Ethanol, is an intoxicating ingredient found in liquor, wine and beer. Alcohol is produced by the fermentation of starches, sugars and yeast.
Alcohol is a depressant which means it slows down one's central nervous system. It is quickly absorbed from the stomach and small intestine into the bloodstream. Alcohol is metabolized in the liver by enzymes. The liver can only metabolize a small quantity of alcohol at a time which permits the excess alcohol to circulate throughout the body. Every organ of one's body is affected by alcohol.
According to the National Institute on Alcohol Abuse and Alcoholism, the immediate effects of alcohol can emerge within approximately 10 minutes. Alcohol's chemical effects decrease inhibitions, inhibit thinking skills and judgment, slow reaction time, and impair motor coordination.
Biphasic Effect of Alcohol
More alcohol may not give you more of what you want. Many college students drink for socialization, but want to avoid unwanted and dangerous effects. When you first start to drink alcohol, you may feel the "buzz" or the pleasant effects of alcohol. The more and faster you drink, the less you will experience the pleasant effects and the more you will feel the depressant effects. A BAC (blood alcohol concentration) of .05 is the point of "diminished returns," and drinking more will add negative effects; it is unlikely to intensify the things you find desirable about drinking. If you choose to drink alcohol, but want to minimize your risk of negative consequences, order a free BAC Zone card or use this online BAC calculator to help you stay in your "sweet spot" (a BAC of .05 or below).
Short-term and long-term health problems can occur due to drinking excessively:
- Women: drinking 8 or more drinks per week
- Men: drinking 15 or more drinks per week
Binge Drinking: a pattern of drinking that brings the blood alcohol concentration (BAC) levels to 0.08 g/dL.
- Men: typically occurs after 5 or more drinks in about 2 hours
- Women: typically occurs after 4 or more drinks in about 2 hours
Drinking Responsibly Can Minimize Health Risks
The following strategies are recommended for legal and responsible alcohol consumption to reduce risk or harm.
If you are drinking too much or you feel that you should stop drinking altogether, the strategies contained in this brochure can help you improve your life and health: How to Cut Down on Your Drinking
In the United States, one standard drink contains 14 grams or 0.6 fluid ounces of pure alcohol.
The following amounts each equal one standard drink. Knowing how much alcohol constitutes a standard drink can assist you in keeping track of your drinks and understanding how much alcohol you are consuming.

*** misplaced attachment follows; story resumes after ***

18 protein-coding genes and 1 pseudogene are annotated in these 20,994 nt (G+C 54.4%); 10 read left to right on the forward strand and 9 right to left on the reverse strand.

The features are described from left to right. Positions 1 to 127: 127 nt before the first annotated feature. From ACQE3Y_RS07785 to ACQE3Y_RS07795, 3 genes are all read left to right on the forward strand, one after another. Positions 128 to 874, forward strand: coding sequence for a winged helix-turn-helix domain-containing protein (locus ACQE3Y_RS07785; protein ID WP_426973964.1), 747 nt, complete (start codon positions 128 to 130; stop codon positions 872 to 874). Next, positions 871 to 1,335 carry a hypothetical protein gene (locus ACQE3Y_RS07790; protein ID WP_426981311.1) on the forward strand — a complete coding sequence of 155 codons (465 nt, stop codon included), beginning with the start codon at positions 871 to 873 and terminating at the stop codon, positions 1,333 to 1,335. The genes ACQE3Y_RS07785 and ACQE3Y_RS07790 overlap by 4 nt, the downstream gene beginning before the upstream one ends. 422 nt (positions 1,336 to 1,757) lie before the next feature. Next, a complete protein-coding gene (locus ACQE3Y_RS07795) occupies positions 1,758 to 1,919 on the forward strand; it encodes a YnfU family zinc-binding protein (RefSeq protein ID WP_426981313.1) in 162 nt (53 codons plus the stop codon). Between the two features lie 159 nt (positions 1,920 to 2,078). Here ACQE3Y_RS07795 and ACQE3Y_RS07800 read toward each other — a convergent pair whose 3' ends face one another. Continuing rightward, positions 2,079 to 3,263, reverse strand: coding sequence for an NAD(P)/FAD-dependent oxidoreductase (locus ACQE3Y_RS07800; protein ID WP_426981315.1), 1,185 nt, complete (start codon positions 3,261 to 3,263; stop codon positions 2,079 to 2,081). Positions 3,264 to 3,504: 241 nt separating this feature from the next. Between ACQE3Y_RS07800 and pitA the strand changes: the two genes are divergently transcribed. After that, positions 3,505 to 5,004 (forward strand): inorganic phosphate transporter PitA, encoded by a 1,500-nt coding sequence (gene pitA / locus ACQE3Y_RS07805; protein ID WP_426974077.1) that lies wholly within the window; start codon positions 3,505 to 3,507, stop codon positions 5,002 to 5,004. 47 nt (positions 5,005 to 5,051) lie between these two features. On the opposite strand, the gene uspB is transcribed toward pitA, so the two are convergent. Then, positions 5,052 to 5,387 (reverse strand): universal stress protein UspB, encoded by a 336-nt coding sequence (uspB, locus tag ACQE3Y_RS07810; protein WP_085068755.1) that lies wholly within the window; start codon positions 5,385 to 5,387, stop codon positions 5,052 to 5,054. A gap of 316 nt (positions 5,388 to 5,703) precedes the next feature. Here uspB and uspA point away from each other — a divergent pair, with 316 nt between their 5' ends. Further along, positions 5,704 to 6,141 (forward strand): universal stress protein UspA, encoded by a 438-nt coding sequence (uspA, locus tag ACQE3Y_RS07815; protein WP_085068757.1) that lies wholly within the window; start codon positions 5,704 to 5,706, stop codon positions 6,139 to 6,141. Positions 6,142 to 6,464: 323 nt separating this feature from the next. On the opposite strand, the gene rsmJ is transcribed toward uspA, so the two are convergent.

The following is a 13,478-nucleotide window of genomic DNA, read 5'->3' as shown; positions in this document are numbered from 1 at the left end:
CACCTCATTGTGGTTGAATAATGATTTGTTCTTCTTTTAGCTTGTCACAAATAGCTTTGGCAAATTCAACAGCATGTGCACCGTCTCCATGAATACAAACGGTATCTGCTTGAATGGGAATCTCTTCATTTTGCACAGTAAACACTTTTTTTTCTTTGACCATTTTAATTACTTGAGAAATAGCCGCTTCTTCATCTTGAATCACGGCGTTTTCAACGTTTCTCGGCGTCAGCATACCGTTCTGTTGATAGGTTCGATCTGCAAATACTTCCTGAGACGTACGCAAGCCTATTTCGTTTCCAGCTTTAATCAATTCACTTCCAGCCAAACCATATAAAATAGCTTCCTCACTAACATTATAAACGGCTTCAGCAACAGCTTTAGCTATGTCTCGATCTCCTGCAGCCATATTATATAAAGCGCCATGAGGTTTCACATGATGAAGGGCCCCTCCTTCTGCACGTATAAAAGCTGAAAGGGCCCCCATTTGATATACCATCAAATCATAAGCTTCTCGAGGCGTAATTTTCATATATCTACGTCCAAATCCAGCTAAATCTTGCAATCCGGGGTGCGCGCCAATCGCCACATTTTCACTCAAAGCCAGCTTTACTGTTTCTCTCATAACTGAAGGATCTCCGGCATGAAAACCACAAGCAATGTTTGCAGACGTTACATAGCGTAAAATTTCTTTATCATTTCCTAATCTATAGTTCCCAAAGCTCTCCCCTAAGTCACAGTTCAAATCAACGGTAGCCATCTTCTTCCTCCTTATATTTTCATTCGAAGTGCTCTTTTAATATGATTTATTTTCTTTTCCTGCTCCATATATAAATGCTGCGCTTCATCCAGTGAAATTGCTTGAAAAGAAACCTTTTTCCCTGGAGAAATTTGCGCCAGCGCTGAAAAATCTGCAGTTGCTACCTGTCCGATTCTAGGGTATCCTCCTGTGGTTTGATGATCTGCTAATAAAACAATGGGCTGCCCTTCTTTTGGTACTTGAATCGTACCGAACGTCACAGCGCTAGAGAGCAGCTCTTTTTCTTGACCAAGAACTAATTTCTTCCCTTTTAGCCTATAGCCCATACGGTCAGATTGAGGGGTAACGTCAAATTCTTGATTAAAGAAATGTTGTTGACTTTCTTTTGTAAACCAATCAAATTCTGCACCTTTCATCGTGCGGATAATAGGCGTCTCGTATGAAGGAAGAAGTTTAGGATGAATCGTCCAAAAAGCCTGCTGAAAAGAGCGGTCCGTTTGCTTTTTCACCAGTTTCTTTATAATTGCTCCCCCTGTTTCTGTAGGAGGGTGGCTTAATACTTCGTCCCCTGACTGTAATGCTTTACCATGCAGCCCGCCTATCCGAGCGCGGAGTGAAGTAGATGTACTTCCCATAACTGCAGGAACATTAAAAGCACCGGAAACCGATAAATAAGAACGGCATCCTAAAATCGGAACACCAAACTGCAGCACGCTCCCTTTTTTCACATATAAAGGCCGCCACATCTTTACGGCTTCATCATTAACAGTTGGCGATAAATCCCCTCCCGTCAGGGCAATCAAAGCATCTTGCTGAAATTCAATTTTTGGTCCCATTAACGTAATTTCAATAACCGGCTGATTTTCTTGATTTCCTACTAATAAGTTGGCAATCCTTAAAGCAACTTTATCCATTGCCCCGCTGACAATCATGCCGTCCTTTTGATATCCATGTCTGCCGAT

Blood Alcohol Concentration
BAC (blood alcohol concentration) represents the percentage of alcohol in your bloodstream. A BAC of .10 means 1 part alcohol for every 1,000 parts blood. As one's BAC rises, so does their impairment.
Factors that Influence How Alcohol is Absorbed
Alcohol affects everyone differently. There are many factors that influence the rate of absorption of alcohol into the bloodstream. These include one's sex, weight, medications, drinking on an empty stomach vs. eating while you drink, and how much and how fast alcohol is consumed. Learn more about the factors that affect how alcohol is absorbed.
Alcohol may help one fall asleep more quickly, but it also disrupts the quality of one's sleep and interferes with REM sleep (most restorative type of sleep). It is likely that you will feel groggy and not well rested in the morning.
Alcohol and Sex
Mixing alcohol with sex can be risky. If you and/or your partner are under the influence of alcohol or drugs, it is difficult to make safe sexual health decisions. Partners best intentions to use a condom are often inhibited by using alcohol. They are more likely to be careless when using a condom, causing it to break or slip, or they might have sex without using a condom.
Remember, consent to any sexual activity may never be obtained if one or both partners are mentally incapacitated, including through the use of drugs or alcohol. If you meet someone at a bar/party and they're nice, they'll be nice on Monday. Be an active bystander. Take it upon yourself to intervene if you notice someone who may be in a risky situation, especially when individuals are under the influence of alcohol and/or drugs. Learn more about what constitutes "consent" by reviewing UNI's Discrimination, Harassment, and Sexual Misconduct Policy. If you or someone you know has experienced sexual violence, there are free resources and support available on-and-off campus.
- To learn more about the health effects of alcohol, please visit the Centers for Disease Control and Prevention - http://www.cdc.gov/alcohol/.
- To learn more about the health effects of specific drugs, please visit the National Institute on Drug Abuse (NIDA) - http://www.nida.nih.gov/Infofacts/index.html.
- National Institute on Alcohol Abuse and Alcoholism (NIAAA) of the National Institutes of Health (NIH) - http://www.niaaa.nih.gov/
- The National Institute on Drug Abuse (NIDA) is part of the National Institutes of Health (NIH) - http://www.nida.nih.gov/index.html
- Substance Abuse & Mental Health Services Administration (SAMHSA) - http://www.samhsa.gov/
- College Drinking - Changing the Culture (NIAAA) - https://bit.ly/2FZgtyb
- World Health Organization - http://www.who.int/substance_abuse/en/